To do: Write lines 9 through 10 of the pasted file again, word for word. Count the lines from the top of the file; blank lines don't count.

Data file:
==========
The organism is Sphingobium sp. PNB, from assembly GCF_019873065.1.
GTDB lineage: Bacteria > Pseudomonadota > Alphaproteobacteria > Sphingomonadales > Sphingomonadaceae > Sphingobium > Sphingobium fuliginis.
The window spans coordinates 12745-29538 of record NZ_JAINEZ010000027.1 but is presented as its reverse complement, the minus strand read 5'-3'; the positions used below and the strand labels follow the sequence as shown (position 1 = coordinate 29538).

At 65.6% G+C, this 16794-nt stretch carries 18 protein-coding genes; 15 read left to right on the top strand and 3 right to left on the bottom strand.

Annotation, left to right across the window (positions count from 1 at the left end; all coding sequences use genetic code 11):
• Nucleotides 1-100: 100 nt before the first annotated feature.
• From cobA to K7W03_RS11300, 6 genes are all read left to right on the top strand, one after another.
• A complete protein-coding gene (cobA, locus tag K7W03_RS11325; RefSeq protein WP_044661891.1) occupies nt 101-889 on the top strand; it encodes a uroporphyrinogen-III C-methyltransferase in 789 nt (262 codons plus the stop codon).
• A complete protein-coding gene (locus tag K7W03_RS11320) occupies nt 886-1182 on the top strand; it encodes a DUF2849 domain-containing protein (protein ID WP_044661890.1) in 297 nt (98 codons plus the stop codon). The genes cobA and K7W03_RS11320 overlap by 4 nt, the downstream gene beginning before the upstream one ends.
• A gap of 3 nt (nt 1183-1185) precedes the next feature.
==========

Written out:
• A complete protein-coding gene (locus tag K7W03_RS11320) occupies nt 886-1182 on the top strand; it encodes a DUF2849 domain-containing protein (protein ID WP_044661890.1) in 297 nt (98 codons plus the stop codon). The genes cobA and K7W03_RS11320 overlap by 4 nt, the downstream gene beginning before the upstream one ends.
• A gap of 3 nt (nt 1183-1185) precedes the next feature.